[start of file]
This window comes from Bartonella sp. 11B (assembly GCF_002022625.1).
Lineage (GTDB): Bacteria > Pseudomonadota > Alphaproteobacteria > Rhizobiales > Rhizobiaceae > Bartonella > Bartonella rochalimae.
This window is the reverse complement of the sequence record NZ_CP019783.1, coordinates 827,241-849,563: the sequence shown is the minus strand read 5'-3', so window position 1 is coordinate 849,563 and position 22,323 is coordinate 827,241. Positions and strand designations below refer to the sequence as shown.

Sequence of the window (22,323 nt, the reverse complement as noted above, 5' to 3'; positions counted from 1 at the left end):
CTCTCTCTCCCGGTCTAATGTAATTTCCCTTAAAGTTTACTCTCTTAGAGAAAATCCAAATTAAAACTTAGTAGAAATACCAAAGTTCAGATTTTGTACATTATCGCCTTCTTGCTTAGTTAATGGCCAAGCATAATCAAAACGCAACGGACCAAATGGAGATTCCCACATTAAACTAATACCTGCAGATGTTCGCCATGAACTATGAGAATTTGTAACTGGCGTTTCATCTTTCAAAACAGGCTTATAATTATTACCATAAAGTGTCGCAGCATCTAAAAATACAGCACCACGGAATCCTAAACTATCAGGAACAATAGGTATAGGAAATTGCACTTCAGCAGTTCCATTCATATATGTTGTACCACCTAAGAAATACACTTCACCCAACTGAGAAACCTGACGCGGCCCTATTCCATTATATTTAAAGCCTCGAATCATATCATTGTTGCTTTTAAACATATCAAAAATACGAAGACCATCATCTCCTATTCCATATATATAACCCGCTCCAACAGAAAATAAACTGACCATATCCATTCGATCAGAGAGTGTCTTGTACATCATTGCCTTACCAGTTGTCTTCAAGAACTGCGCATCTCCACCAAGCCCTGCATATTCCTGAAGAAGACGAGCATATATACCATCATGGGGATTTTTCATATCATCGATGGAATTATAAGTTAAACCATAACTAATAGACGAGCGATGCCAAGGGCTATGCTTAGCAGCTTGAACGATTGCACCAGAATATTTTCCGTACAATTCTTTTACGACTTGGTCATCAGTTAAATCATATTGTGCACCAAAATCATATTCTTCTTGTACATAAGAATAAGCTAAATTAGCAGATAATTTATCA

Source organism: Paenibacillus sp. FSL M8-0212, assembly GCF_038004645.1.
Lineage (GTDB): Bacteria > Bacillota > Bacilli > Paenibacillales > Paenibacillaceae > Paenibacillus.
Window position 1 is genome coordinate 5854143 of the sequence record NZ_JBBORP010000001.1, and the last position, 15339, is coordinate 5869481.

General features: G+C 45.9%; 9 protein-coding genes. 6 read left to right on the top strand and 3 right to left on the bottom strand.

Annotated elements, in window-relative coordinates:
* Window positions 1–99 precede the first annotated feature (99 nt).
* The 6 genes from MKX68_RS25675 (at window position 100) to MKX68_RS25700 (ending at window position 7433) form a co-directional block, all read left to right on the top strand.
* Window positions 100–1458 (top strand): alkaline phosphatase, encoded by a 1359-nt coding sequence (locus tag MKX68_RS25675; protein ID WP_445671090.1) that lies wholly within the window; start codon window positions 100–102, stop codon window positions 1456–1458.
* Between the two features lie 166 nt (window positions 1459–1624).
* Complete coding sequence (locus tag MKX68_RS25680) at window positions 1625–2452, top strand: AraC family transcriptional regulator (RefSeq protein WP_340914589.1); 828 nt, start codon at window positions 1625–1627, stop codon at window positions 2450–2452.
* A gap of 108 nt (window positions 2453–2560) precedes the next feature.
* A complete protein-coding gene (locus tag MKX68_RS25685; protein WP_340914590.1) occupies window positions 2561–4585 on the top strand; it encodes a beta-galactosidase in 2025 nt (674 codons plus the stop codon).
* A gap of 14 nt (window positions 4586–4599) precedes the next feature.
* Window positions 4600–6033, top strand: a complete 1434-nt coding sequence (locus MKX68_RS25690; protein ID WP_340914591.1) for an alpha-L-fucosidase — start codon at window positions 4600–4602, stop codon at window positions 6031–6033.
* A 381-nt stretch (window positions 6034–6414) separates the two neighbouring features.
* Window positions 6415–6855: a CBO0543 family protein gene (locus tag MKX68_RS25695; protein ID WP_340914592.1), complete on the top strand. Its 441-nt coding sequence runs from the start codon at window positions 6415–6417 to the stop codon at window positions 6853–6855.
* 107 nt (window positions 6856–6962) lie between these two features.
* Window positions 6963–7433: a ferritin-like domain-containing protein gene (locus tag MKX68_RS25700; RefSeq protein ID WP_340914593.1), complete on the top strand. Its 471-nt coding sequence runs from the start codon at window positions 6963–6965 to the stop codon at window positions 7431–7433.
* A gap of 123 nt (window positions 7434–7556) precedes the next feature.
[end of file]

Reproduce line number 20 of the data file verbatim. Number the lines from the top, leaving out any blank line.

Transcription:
* A 381-nt stretch (window positions 6034–6414) separates the two neighbouring features.